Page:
Summarised by Centrist
There is a lack of long-term safety data and comprehensive studies on several childhood vaccines. For example, the Haemophilus influenzae B (Hib) vaccine’s safety was monitored for only 30 days post-vaccination, and the diphtheria, tetanus, pertussis (DTaP) vaccine’s adverse reactions were tracked for just four days.
In 2013, the National Academy of Medicine, tasked by the National Vaccine Program Office, found limited studies on the association between the full immunisation schedule and health outcomes, with no studies addressing long-term effects of cumulative vaccines.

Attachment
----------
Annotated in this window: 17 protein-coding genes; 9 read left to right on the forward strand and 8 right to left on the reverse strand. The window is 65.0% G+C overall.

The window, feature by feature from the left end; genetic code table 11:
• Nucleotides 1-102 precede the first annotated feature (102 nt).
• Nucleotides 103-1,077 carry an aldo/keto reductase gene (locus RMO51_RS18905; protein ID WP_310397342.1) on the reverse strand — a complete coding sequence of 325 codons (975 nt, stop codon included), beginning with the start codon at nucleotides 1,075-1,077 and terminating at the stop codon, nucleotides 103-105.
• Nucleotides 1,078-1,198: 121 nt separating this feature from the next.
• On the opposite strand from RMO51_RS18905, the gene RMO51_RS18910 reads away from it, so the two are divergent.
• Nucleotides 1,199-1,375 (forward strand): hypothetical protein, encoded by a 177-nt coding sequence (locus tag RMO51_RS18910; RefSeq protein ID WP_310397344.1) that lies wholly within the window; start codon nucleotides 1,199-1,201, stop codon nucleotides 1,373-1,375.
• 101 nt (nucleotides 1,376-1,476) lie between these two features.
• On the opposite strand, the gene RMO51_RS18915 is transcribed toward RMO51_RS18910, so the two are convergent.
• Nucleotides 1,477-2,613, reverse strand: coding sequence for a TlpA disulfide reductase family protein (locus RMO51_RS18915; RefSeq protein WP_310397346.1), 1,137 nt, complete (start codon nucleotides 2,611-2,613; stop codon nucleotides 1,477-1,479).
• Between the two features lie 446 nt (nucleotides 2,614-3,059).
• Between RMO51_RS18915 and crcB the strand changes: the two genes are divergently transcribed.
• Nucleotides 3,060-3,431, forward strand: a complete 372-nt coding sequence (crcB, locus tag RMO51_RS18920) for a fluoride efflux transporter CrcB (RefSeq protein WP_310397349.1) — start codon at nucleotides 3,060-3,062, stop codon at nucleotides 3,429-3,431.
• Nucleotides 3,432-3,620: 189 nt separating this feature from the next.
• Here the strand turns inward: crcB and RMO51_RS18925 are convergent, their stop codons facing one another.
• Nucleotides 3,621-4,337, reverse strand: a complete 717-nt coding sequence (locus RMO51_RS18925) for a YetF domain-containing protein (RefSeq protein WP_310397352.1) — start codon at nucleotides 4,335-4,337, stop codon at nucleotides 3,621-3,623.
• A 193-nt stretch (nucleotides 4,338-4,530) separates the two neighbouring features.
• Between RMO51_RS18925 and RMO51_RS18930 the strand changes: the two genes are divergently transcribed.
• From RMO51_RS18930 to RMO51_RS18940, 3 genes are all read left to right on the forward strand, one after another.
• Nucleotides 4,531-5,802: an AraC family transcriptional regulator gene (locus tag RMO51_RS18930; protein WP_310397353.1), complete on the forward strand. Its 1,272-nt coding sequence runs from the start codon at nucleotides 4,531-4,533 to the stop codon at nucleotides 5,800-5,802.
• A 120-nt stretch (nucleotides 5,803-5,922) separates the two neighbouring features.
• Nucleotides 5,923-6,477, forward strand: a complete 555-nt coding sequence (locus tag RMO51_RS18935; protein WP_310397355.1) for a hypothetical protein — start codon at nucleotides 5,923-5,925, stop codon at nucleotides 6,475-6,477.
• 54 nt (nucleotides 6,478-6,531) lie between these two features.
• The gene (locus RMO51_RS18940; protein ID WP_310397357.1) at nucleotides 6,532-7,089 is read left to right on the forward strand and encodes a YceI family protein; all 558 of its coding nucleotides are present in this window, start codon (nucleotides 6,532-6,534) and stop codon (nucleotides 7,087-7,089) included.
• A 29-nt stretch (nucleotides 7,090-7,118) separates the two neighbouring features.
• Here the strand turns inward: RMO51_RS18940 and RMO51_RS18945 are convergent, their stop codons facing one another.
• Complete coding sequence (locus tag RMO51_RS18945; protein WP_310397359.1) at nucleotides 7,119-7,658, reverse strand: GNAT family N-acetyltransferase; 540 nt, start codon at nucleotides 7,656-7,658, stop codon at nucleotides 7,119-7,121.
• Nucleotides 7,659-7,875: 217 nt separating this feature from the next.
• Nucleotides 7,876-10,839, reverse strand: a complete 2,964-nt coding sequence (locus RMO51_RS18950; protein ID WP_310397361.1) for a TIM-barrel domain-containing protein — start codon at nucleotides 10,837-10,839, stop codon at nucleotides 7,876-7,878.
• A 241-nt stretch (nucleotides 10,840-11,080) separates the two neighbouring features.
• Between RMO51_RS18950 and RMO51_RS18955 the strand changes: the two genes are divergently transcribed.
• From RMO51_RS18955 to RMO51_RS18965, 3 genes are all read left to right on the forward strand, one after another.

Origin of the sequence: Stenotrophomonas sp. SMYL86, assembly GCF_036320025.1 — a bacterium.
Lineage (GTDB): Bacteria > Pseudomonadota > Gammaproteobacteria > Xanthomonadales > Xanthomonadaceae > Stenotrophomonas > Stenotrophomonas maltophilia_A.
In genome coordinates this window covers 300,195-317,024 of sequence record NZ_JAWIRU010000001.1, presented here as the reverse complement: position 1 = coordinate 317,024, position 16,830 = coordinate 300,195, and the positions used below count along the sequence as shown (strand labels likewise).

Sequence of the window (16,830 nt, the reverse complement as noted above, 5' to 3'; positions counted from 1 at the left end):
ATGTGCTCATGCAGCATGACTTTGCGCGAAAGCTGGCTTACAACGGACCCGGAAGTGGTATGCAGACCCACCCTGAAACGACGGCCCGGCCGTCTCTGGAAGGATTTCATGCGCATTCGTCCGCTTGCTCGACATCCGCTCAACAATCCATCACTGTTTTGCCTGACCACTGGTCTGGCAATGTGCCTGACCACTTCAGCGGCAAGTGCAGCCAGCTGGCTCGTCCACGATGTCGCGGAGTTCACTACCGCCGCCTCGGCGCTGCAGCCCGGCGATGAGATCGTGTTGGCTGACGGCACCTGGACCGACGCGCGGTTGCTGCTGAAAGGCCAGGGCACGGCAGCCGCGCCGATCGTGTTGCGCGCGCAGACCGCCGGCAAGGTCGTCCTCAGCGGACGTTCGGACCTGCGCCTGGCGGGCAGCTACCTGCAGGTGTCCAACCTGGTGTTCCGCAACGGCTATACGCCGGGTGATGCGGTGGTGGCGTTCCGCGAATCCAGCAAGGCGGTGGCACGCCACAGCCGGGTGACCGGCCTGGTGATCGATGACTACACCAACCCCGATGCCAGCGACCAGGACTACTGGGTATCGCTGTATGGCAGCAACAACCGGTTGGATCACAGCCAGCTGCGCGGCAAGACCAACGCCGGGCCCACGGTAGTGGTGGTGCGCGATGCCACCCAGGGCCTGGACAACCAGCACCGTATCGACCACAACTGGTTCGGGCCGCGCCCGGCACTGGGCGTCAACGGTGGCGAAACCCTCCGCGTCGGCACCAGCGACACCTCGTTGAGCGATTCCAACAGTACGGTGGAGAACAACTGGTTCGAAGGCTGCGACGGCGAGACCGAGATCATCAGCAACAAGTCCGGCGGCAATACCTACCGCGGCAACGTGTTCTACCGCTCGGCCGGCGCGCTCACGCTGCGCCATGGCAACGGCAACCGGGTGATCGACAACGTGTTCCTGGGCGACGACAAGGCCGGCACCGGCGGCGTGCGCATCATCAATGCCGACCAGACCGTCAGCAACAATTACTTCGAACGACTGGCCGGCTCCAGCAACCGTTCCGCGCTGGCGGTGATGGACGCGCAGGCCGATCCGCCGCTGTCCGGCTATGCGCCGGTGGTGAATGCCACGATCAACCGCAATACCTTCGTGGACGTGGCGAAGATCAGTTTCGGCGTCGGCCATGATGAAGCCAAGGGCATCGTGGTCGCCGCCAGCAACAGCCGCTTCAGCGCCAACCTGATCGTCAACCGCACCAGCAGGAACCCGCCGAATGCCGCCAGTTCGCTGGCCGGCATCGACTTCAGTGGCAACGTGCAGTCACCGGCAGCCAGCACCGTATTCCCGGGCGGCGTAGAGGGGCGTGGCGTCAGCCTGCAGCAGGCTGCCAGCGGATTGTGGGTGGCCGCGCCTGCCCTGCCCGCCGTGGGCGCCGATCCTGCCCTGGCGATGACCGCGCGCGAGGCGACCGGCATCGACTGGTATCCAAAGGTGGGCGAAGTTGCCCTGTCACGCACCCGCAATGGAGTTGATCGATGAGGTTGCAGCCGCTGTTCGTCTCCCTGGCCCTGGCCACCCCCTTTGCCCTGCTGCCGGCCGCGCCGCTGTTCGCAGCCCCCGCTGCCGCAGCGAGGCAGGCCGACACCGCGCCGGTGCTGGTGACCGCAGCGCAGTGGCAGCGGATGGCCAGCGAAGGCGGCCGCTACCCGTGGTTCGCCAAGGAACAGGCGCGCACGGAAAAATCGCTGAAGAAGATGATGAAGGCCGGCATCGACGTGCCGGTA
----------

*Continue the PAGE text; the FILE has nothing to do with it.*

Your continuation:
A 2017 study by Anthony Mawson found that vaccinated children had higher odds of allergies, ADHD, autism, learning disabilities, and neurodevelopmental disorders compared to unvaccinated children. Another study by Brian Hooker in 2020 showed vaccinated children had higher odds of asthma, developmental delays, and ear infections.
These studies, however, are not randomised and controlled, thus not definitively proving causation, but indicating potential health concerns. They raise the question of a societal trade-off between disease protection and complications.